Divorce can seem confusing and frustrating if you do not know the process. California does not require a trial separation period before filing a petition. However, the divorce process takes at least six months from beginning to end if there are no extenuating circumstances.
California outlines the procedure for you to get your divorce. The process includes time limitations on when documents are due back to the court.
1. Start your case
If you are the one asking for a divorce, the court considers you the petitioner and your spouse the respondent. Your job is to fill out the petition, summons and, if there are children, a document to determine custody. When filing for divorce you must live in the state for at least six months and in the county for three months immediately preceding the filing of the petition.
2. Serve the forms
A person 18 years or older serves the respondent, who then has 30 days to file the response form and proof of service with the court clerk.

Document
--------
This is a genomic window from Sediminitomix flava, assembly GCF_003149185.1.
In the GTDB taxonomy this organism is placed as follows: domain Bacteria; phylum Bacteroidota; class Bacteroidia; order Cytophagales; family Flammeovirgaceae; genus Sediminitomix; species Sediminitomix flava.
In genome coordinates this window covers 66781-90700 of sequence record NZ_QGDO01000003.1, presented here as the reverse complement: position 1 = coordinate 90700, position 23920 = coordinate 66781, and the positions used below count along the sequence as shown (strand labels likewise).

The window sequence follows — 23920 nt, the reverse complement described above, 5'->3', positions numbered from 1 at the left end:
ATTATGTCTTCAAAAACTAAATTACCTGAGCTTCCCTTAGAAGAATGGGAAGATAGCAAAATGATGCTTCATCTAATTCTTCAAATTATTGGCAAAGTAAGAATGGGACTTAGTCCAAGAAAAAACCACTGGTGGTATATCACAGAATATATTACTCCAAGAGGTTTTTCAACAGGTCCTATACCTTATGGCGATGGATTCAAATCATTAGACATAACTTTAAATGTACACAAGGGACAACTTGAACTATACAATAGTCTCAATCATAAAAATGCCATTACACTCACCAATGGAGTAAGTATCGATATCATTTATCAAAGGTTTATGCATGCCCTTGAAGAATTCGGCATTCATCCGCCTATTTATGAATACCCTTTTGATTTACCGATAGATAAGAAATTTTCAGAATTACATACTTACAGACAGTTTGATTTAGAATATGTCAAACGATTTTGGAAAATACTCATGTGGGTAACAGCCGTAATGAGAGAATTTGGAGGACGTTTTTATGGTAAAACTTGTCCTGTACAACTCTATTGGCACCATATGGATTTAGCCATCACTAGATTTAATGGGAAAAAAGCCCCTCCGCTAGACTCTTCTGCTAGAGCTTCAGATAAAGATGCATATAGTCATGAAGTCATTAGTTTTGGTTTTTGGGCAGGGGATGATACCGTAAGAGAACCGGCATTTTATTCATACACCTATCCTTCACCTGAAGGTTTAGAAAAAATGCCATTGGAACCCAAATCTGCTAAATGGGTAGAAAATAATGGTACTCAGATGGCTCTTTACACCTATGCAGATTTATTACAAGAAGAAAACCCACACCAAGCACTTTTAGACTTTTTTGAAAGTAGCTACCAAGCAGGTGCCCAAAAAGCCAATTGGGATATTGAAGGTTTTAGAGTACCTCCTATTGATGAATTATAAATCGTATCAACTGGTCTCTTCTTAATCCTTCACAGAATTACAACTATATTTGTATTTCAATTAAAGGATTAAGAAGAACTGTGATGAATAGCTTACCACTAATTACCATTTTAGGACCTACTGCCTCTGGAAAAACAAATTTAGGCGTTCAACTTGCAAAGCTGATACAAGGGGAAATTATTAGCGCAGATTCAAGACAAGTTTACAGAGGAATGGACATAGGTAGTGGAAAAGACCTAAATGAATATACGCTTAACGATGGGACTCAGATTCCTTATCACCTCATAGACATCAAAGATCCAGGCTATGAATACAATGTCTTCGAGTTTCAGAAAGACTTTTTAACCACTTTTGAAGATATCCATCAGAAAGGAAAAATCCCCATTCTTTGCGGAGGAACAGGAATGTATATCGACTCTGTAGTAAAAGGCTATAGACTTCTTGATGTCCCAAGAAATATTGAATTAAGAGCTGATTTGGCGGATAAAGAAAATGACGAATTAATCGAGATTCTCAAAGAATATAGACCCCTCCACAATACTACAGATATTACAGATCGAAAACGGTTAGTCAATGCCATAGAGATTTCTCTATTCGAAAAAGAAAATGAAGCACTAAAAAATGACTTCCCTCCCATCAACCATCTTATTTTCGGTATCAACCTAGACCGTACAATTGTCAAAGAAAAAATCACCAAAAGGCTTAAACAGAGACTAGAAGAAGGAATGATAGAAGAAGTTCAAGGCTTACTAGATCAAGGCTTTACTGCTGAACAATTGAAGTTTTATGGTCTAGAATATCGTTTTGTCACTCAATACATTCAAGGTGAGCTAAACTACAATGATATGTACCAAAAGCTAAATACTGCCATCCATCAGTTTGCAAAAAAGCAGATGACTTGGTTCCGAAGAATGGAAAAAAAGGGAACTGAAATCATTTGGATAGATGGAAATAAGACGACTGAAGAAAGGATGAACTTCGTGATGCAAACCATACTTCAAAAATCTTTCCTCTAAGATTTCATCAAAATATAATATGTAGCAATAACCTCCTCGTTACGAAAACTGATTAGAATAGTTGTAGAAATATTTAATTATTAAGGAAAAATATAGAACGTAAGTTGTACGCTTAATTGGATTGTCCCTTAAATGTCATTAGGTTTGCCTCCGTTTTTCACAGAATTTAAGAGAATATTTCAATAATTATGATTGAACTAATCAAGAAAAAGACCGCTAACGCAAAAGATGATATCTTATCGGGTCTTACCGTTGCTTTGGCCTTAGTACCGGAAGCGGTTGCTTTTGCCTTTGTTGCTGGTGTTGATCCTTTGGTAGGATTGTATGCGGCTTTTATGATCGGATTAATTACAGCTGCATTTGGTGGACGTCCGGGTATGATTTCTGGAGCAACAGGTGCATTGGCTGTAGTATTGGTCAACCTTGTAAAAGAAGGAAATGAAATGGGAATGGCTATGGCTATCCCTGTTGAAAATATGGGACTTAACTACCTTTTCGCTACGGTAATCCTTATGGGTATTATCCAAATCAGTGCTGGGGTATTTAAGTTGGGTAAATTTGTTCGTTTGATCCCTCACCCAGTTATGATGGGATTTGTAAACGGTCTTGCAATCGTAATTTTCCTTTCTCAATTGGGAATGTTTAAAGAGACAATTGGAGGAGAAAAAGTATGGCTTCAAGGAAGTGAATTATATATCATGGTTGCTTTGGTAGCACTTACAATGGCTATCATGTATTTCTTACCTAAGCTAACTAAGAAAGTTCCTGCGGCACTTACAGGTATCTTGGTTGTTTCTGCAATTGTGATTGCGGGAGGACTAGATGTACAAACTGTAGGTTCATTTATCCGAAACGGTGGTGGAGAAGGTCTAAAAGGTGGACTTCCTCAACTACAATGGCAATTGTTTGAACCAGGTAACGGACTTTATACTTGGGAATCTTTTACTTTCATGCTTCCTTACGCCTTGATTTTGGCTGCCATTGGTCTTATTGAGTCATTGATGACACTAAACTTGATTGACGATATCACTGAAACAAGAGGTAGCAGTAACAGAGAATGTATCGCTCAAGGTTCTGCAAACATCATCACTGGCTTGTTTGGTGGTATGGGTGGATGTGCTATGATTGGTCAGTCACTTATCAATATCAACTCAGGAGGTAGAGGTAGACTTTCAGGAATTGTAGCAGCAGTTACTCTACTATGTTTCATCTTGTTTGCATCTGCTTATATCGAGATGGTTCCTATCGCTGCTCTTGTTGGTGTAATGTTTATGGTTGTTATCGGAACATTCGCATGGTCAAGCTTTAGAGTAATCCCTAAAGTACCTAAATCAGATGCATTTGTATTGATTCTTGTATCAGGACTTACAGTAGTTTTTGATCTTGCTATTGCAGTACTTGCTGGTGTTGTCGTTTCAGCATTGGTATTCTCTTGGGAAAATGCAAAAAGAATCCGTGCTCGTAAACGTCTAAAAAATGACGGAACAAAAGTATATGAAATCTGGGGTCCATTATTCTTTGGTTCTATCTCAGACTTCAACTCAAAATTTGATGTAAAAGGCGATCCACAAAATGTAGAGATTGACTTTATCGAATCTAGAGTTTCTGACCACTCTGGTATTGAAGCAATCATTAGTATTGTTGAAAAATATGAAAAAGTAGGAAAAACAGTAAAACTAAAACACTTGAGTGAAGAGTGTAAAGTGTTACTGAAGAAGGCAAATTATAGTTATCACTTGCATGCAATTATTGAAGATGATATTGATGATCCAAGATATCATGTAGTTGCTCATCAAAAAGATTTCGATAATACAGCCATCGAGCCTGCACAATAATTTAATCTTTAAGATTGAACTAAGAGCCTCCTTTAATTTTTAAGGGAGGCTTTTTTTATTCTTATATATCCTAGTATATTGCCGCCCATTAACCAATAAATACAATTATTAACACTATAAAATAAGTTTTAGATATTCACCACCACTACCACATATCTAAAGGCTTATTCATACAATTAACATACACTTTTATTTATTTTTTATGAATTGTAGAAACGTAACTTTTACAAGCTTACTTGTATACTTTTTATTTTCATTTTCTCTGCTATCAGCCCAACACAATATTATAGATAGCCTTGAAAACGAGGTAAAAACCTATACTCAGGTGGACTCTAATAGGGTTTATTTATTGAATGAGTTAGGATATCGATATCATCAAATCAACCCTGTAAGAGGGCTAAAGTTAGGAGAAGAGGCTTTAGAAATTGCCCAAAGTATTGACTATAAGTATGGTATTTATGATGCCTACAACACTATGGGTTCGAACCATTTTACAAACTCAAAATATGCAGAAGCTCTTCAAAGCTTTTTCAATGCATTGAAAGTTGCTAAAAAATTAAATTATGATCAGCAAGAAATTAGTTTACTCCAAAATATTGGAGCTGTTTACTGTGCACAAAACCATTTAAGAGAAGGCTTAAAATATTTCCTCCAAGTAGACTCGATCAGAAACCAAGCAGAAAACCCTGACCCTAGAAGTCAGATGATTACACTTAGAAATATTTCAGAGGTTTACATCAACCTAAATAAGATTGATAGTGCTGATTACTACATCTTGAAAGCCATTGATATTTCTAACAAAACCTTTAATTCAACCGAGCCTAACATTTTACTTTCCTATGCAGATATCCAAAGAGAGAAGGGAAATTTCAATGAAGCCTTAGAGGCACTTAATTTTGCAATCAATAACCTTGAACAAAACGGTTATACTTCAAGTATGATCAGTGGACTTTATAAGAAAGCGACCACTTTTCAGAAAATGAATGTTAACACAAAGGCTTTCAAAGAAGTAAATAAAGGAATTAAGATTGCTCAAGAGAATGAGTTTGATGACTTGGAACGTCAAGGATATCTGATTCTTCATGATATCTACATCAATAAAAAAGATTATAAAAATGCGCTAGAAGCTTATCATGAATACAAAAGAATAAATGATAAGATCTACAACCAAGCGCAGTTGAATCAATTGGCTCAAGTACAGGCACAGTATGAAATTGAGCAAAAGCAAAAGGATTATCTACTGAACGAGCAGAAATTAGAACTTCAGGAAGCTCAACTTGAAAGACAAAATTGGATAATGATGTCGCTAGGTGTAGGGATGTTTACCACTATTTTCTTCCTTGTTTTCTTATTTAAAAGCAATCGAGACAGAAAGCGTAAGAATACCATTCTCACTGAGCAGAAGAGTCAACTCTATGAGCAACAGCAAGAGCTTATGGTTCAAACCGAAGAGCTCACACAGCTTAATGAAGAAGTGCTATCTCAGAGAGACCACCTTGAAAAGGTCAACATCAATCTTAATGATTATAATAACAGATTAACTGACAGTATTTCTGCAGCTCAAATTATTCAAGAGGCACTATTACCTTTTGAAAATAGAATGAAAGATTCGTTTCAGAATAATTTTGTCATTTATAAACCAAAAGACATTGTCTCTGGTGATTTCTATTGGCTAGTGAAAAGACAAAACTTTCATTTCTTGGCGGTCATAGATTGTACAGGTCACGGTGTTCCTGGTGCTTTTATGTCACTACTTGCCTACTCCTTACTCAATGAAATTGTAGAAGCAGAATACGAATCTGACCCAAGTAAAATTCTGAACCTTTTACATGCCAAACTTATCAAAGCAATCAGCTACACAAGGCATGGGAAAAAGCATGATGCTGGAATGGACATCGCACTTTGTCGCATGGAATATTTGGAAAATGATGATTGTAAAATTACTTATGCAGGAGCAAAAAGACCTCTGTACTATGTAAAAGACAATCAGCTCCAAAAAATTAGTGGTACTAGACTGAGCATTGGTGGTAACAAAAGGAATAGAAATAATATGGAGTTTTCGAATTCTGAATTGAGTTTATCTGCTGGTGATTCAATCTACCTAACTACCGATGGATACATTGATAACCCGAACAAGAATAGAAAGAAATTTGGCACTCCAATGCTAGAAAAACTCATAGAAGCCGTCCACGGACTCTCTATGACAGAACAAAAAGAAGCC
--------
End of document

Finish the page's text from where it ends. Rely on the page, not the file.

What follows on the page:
3. Disclose financial information
At the same time as you are filling out the petition for divorce or within 60 days of the filing, you must complete several financial documents to send to your spouse. This includes all tax returns filed in the two years prior.
4. Finish the divorce
Your spouse may respond to your petition in one of four ways:
- No response and no agreement
- No response but with an agreement
- Files a response and agreement
- Files a response and no agreement
Depending on how your spouse responds tells you how long the divorce proceedings last. For instance, with no response and no agreement, you can prepare a proposed judgment to present to the court. However, if your spouse files a response and no agreement, you may have to go to trial and have the judge resolve the issues.